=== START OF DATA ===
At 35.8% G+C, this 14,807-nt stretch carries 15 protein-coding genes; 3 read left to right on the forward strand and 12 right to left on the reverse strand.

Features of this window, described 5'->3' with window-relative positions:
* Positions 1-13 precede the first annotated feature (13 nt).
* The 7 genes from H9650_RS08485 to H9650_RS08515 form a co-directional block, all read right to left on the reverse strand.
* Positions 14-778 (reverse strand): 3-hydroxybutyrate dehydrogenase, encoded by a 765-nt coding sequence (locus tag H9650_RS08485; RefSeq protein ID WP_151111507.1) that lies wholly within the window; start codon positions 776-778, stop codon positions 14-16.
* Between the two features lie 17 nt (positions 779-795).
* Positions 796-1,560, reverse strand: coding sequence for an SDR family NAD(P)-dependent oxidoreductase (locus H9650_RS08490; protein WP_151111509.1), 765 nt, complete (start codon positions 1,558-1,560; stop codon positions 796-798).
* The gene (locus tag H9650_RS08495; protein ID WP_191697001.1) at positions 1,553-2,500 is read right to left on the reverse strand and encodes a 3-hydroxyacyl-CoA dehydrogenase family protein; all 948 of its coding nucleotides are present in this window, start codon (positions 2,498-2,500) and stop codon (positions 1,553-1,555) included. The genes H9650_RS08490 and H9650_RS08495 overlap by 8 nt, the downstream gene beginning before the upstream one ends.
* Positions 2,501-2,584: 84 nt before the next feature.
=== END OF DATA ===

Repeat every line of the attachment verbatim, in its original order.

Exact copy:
At 35.8% G+C, this 14,807-nt stretch carries 15 protein-coding genes; 3 read left to right on the forward strand and 12 right to left on the reverse strand.

Features of this window, described 5'->3' with window-relative positions:
* Positions 1-13 precede the first annotated feature (13 nt).
* The 7 genes from H9650_RS08485 to H9650_RS08515 form a co-directional block, all read right to left on the reverse strand.
* Positions 14-778 (reverse strand): 3-hydroxybutyrate dehydrogenase, encoded by a 765-nt coding sequence (locus tag H9650_RS08485; RefSeq protein ID WP_151111507.1) that lies wholly within the window; start codon positions 776-778, stop codon positions 14-16.
* Between the two features lie 17 nt (positions 779-795).
* Positions 796-1,560, reverse strand: coding sequence for an SDR family NAD(P)-dependent oxidoreductase (locus H9650_RS08490; protein WP_151111509.1), 765 nt, complete (start codon positions 1,558-1,560; stop codon positions 796-798).
* The gene (locus tag H9650_RS08495; protein ID WP_191697001.1) at positions 1,553-2,500 is read right to left on the reverse strand and encodes a 3-hydroxyacyl-CoA dehydrogenase family protein; all 948 of its coding nucleotides are present in this window, start codon (positions 2,498-2,500) and stop codon (positions 1,553-1,555) included. The genes H9650_RS08490 and H9650_RS08495 overlap by 8 nt, the downstream gene beginning before the upstream one ends.
* Positions 2,501-2,584: 84 nt before the next feature.